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What kind of Multimeter should I purchase


Active Member
I am sick of broken multimeters. The digital stuff it seems always go bad in a way that is inrepairable somehow. I destroyed my first multimeter which was a gift with EMP gun I made by tazing a coil of wire that happened to be too close to it. After that happened I bought another one and that one was just draining 9V batteries by itself even when it was closed so I ended up not using it since I did not have 6 9V batteries laying around. So I got another small better quality unit that was lot pricier at the time from a local seller hoping it would last long. That one ended up going berserk by itself after 2 years or so. I thought it was batteries so I gave it new ones but it seems like its processor or chip that does all of the black magic gone bad.

I have a Simpson 260 multimeter I purchased for like 5USD from landfill and fixed by gluing broken posts inside that were supposed to hold the middle selector switch close to the PCB. I used it for a while then middle selector switch started only working in certain places with applied pressure. Unfortunately it got some copper oxide on contacts that is resilient to %99ISO and other rust removal stuff I have so I need to take it apart to properly clean all the contacts it has inside. At least it should be repairable because it is old. Although even if I fix it I will not use it all the time since it is precious and very big.

Final cheap multimeter I got started acting up again with illogical behavior after only week of usage. I just want to measure DC, resistors and sometimes DC current. I rarely measure AC since AC stuff I want to measure is usually thousands of volts anyway and I got a small oscilloscope I can use for high frequency low voltage readings. I don't need fancy stuff for but cheap stuff keeps breaking down and feels awful to use. Sometimes I can link device failure to my user error but it is usually randomly occurring nonsense as I explained.

Anyway I still need something digital for the ease of use that will last long. I checked up the Aneng AN8008 and similar cheaper than Fluke but still should be decent models. Prices seem to be all over the place. Also I live in a sad country buying from overseas adds a lot of tax and even 35USD multimeter is considered very expensive because... From my understanding having true RMS and auto scale at least proofs some quality of the device even though I don't need those features. Maybe I should just get a cheap analog meter since they don't die from digital illness by themselfs. Or should I just buy something meaninglessly advanced and high quality since it is my fate to use it for a very long time. It is not that I can't afford a good meter, I just don't need all the bells and whistles and can not justify prices of some.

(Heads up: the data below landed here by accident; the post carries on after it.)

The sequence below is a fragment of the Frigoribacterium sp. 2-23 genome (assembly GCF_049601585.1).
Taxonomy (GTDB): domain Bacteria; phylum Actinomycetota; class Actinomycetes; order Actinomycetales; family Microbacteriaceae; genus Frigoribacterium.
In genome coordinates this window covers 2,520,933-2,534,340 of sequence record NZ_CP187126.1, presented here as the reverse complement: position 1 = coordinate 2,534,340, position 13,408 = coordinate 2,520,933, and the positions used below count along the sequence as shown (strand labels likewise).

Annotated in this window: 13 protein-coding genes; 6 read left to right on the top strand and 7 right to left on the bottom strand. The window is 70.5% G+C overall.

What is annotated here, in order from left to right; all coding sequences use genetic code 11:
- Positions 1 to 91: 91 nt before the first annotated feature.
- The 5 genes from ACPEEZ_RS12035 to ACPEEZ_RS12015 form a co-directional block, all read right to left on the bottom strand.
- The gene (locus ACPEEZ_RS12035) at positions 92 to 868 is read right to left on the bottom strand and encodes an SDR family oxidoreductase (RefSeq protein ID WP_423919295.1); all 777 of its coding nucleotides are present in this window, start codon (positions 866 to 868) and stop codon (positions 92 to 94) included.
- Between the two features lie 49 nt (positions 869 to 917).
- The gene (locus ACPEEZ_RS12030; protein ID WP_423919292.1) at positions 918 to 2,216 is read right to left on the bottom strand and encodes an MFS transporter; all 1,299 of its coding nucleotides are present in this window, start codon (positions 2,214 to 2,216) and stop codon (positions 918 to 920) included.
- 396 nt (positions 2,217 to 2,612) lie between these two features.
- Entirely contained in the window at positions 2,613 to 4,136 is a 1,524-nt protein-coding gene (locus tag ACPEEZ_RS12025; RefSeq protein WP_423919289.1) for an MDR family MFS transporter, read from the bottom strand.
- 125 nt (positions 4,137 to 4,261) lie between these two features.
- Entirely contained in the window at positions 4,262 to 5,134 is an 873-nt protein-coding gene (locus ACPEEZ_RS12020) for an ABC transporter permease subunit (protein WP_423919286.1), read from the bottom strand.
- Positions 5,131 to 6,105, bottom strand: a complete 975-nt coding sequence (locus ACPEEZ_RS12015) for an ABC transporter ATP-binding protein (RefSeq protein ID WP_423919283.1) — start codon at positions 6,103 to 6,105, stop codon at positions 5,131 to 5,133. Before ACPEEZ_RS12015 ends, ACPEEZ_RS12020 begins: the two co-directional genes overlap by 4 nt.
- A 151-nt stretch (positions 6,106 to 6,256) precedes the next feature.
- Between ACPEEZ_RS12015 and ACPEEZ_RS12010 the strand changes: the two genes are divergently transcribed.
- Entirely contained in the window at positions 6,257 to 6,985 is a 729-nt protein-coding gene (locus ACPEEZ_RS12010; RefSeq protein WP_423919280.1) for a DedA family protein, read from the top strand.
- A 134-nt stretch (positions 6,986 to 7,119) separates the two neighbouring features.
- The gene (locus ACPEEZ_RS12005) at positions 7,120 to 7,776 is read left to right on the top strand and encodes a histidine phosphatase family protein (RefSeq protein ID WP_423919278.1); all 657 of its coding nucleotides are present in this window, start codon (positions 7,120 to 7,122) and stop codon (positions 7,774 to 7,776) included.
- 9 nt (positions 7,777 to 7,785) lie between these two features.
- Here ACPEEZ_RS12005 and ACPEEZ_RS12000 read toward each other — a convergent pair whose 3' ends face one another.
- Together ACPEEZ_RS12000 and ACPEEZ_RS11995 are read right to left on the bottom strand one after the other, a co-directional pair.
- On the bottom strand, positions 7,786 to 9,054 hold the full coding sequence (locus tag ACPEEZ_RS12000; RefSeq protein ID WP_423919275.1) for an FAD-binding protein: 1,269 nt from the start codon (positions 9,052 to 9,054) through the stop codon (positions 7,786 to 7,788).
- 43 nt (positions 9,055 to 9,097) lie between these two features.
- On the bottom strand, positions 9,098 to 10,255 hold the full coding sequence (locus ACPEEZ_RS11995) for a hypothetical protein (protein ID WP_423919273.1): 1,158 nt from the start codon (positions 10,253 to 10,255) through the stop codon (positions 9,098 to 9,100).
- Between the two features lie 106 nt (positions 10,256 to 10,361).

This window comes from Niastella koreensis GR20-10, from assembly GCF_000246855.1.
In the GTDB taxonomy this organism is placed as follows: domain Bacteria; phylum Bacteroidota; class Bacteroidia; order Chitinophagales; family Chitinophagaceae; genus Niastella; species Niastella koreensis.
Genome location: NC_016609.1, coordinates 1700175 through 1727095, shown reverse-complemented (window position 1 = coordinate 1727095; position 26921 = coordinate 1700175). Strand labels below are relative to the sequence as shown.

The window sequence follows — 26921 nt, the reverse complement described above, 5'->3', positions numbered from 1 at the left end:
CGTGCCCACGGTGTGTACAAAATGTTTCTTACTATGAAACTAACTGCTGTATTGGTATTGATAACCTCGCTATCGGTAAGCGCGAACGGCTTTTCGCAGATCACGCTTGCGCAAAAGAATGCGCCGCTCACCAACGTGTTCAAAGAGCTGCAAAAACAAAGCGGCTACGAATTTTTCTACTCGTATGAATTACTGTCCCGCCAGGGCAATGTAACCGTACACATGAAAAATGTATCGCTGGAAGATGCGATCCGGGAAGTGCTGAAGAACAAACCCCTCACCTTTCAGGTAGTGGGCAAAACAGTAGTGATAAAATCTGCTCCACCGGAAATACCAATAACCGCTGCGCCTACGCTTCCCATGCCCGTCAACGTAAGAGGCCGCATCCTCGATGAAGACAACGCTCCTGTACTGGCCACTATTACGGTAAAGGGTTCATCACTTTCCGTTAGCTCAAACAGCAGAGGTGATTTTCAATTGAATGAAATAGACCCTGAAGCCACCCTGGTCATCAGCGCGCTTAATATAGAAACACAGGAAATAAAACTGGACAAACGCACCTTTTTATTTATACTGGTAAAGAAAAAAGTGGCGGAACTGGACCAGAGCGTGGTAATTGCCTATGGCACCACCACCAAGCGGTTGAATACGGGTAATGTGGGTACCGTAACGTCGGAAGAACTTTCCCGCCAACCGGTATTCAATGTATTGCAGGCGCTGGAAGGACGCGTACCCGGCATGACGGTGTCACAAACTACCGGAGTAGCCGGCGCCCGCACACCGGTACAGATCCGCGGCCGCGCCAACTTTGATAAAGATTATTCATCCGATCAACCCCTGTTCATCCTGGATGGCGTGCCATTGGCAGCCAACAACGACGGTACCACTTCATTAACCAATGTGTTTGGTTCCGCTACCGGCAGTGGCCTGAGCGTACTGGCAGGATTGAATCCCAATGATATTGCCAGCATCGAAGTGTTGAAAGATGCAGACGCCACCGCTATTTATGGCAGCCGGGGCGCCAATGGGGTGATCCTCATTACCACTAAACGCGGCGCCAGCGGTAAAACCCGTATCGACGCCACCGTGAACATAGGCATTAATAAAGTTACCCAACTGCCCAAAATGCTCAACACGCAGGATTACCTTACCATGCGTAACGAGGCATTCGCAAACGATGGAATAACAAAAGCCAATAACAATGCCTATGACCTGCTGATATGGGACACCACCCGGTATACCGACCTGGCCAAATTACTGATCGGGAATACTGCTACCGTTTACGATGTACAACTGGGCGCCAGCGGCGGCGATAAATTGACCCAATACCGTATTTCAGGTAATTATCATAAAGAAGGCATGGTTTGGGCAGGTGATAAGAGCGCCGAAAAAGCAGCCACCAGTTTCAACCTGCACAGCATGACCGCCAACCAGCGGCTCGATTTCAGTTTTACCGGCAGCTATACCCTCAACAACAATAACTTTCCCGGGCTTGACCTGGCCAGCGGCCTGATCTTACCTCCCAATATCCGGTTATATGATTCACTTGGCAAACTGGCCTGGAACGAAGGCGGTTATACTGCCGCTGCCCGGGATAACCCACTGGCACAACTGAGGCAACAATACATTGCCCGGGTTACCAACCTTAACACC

Active Member
Maybe I am totally out of my mind but putting oil on contacts is not a recipe for
improving contact resistance, quite the opposite. Its an excellent insulator. I would
suggest using alcohol to remove the oil. I have used tooth paste on rotary contacts
to remove oxidation. But follow-up cleaning to get the tooth paste abrasives out
of the contact areas very important.

Regards, Dana.
That is what I did. I washed off the excess oil from the back of the PCB with some isopropyl alcohol in a syringe. I will get some real oxide remover later if resistance measurement starts failing again.


Well-Known Member
Most Helpful Member
Years ago the go to lubricant and deoxidizer was what we called Cranolin Red which was amazing stuff. Today I see DeoxIT by Craig Laboratories as the same thing. We used the Cranolin on switch contacts like found in the old General Radio decade resistance boxes. It's a buy once, cry once product but a little goes a long way. I see the DeoxIT on Amazon. Haven't seen Cranolin in decades. We would wash the contacts with isopropanol then apply the Cranolin sparingly.

As to DMMs? Make a list and check it twice for features you want / need in a good DMM. Then like a good contact cleaner and lubricant buy once and cry once. Personally I like Fluke especially my Fluke 87 meters but I also liked some HP meters I have used.

My favorite analog meters are my Simpson 260s and an old Simpson 269 I have. Those go back over 40 years with me.



Active Member
Thanks for all the info guys. I got this tiny meter which is the higher model of the one I used in the past. Not the most premium thing in the world but a nice step up from using manual digital meters.
The one that often went berserk started working again as I wanted to demonstrate how it failed to the guy I got it from, I am curious if it works in cold and not in warm environment. I think there is a problem with its internal voltage reference. Also got a spare fuse for the Simpson 260 so I can get it working again if the one inside goes bad silently.

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